The University said that it disagreed with an Aug. 23 ruling by the National Labor Relations Board to allow graduate students at private universities to BARGAIN COLLECTIVELY. “At Princeton, graduate students teach and engage in research as an integral part of their graduate education,” the University said, and should not be considered employees or be able to unionize.
A New Jersey Tax Court trial was scheduled to begin Oct. 6 in a legal challenge by a group of Princeton residents to the University’s TAX-EXEMPT STATUS. The 5-year-old litigation originally sought to overturn the tax-exempt status of about 20 University buildings; the scope has widened to about 170 buildings. The residents also claim the University is not entitled to a property-tax exemption at all on the basis that it patents and licenses technology developed by faculty members and shares some of the resulting income with them, among other claims.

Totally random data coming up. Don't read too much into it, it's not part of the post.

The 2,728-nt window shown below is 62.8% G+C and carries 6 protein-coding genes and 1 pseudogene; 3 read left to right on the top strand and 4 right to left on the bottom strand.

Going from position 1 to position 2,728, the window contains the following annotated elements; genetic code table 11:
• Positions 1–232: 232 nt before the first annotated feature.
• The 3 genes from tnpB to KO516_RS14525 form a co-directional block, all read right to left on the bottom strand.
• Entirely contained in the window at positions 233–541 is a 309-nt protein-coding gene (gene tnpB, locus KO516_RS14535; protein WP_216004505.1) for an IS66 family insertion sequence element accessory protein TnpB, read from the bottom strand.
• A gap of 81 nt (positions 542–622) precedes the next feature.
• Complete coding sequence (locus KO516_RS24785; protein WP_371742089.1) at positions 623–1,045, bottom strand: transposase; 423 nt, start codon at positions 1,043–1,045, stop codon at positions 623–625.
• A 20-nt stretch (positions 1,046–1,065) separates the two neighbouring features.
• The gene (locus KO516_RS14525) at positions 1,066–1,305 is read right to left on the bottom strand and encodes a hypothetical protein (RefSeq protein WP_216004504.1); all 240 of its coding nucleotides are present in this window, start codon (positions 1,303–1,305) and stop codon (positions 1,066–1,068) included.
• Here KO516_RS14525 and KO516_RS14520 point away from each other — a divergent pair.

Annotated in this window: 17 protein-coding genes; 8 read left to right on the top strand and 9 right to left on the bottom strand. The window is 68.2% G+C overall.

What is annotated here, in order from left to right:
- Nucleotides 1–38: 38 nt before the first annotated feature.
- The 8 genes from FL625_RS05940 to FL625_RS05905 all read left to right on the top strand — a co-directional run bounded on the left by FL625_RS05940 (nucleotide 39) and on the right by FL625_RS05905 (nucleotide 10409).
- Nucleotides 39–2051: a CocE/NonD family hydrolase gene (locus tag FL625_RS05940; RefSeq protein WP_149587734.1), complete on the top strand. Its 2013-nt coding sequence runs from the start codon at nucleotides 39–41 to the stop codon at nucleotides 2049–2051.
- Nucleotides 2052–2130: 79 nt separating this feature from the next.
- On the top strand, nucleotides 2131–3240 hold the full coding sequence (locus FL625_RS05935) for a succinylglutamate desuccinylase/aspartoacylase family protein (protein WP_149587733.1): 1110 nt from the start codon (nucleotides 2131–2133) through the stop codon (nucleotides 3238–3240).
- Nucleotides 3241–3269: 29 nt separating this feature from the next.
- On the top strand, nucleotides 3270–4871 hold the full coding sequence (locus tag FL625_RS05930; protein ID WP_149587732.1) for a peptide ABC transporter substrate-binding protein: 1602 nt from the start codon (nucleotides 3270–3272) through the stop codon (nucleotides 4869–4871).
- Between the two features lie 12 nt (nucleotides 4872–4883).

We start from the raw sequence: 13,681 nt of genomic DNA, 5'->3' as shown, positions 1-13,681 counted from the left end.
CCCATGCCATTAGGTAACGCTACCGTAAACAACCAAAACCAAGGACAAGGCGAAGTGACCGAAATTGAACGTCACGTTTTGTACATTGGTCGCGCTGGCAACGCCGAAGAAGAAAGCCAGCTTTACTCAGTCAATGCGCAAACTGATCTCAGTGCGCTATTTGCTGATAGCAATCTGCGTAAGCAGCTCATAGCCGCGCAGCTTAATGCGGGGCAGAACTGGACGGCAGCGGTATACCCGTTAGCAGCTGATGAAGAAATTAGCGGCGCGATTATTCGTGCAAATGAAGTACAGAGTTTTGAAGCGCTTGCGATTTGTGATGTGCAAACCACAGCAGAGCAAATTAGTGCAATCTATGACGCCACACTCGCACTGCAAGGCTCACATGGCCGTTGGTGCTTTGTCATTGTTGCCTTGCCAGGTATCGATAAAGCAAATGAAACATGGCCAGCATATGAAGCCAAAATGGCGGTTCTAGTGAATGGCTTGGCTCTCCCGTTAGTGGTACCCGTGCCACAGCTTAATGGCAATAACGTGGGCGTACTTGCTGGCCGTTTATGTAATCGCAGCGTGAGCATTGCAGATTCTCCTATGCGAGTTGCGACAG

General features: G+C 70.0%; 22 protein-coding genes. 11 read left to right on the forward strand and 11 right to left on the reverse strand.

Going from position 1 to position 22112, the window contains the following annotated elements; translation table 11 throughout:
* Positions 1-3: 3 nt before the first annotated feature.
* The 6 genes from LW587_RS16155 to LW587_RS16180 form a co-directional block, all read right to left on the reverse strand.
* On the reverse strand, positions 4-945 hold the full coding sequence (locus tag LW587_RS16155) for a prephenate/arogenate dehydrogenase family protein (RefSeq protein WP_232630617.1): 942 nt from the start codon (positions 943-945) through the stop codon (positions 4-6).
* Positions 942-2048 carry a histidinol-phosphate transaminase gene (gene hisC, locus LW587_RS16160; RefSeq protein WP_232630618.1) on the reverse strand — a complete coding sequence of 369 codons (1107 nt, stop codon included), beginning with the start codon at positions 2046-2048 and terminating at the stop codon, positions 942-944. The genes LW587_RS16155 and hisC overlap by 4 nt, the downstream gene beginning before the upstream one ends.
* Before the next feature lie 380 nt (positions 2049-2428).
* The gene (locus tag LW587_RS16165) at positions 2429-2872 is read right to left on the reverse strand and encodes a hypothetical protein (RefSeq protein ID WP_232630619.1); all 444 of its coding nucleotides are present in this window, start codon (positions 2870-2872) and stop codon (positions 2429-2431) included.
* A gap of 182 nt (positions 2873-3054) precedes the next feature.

Robert K. Durkee ’69, vice president and secretary of the University, said he sees no chance that Princeton would lose its overall tax-exempt status, which he said would require a finding that Princeton conducts its business for the purpose of making a profit. The University’s royalties from the anti-cancer drug Alimta — which Durkee estimated will total about $740 million when they end this fall — “have colored the case but are very far from the norm,” he said. Federal law requires payments to faculty inventors when their research was supported by federal funding, he said.